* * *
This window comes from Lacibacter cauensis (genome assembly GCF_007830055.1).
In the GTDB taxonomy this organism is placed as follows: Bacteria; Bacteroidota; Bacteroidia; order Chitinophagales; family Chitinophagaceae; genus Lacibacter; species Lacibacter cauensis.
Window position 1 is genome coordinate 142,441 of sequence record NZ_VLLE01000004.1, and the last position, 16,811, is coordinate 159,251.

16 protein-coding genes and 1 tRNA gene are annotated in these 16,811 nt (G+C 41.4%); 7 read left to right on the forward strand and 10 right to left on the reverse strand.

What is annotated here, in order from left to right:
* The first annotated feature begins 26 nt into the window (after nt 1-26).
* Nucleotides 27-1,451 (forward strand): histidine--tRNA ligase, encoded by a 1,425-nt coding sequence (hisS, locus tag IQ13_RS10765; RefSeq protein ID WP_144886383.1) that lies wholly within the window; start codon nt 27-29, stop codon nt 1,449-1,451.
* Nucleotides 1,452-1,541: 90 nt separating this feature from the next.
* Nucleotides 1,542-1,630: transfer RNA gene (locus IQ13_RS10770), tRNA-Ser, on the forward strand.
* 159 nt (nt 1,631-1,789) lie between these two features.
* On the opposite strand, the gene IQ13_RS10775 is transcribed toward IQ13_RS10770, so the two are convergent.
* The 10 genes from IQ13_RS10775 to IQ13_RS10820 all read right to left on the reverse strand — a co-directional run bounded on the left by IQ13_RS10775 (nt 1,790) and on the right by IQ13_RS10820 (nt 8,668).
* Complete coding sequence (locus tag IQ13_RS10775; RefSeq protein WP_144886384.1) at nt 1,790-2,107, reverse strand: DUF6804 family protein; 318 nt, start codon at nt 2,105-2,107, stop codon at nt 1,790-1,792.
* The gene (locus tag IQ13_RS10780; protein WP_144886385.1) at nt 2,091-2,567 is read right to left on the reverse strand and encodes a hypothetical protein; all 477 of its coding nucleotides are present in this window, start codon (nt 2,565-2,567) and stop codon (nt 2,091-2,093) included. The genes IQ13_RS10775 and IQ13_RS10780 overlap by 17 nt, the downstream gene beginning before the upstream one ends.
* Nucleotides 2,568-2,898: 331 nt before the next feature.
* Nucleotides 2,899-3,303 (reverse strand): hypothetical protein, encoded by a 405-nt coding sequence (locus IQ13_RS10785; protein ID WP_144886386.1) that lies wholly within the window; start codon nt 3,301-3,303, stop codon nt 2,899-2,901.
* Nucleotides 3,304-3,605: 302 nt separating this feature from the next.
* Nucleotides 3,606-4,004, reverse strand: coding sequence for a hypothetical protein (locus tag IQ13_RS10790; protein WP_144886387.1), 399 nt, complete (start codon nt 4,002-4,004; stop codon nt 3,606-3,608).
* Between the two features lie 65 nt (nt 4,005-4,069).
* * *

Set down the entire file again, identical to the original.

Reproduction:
This window comes from Lacibacter cauensis (genome assembly GCF_007830055.1).
In the GTDB taxonomy this organism is placed as follows: Bacteria; Bacteroidota; Bacteroidia; order Chitinophagales; family Chitinophagaceae; genus Lacibacter; species Lacibacter cauensis.
Window position 1 is genome coordinate 142,441 of sequence record NZ_VLLE01000004.1, and the last position, 16,811, is coordinate 159,251.

16 protein-coding genes and 1 tRNA gene are annotated in these 16,811 nt (G+C 41.4%); 7 read left to right on the forward strand and 10 right to left on the reverse strand.

What is annotated here, in order from left to right:
* The first annotated feature begins 26 nt into the window (after nt 1-26).
* Nucleotides 27-1,451 (forward strand): histidine--tRNA ligase, encoded by a 1,425-nt coding sequence (hisS, locus tag IQ13_RS10765; RefSeq protein ID WP_144886383.1) that lies wholly within the window; start codon nt 27-29, stop codon nt 1,449-1,451.
* Nucleotides 1,452-1,541: 90 nt separating this feature from the next.
* Nucleotides 1,542-1,630: transfer RNA gene (locus IQ13_RS10770), tRNA-Ser, on the forward strand.
* 159 nt (nt 1,631-1,789) lie between these two features.
* On the opposite strand, the gene IQ13_RS10775 is transcribed toward IQ13_RS10770, so the two are convergent.
* The 10 genes from IQ13_RS10775 to IQ13_RS10820 all read right to left on the reverse strand — a co-directional run bounded on the left by IQ13_RS10775 (nt 1,790) and on the right by IQ13_RS10820 (nt 8,668).
* Complete coding sequence (locus tag IQ13_RS10775; RefSeq protein WP_144886384.1) at nt 1,790-2,107, reverse strand: DUF6804 family protein; 318 nt, start codon at nt 2,105-2,107, stop codon at nt 1,790-1,792.
* The gene (locus tag IQ13_RS10780; protein WP_144886385.1) at nt 2,091-2,567 is read right to left on the reverse strand and encodes a hypothetical protein; all 477 of its coding nucleotides are present in this window, start codon (nt 2,565-2,567) and stop codon (nt 2,091-2,093) included. The genes IQ13_RS10775 and IQ13_RS10780 overlap by 17 nt, the downstream gene beginning before the upstream one ends.
* Nucleotides 2,568-2,898: 331 nt before the next feature.
* Nucleotides 2,899-3,303 (reverse strand): hypothetical protein, encoded by a 405-nt coding sequence (locus IQ13_RS10785; protein ID WP_144886386.1) that lies wholly within the window; start codon nt 3,301-3,303, stop codon nt 2,899-2,901.
* Nucleotides 3,304-3,605: 302 nt separating this feature from the next.
* Nucleotides 3,606-4,004, reverse strand: coding sequence for a hypothetical protein (locus tag IQ13_RS10790; protein WP_144886387.1), 399 nt, complete (start codon nt 4,002-4,004; stop codon nt 3,606-3,608).
* Between the two features lie 65 nt (nt 4,005-4,069).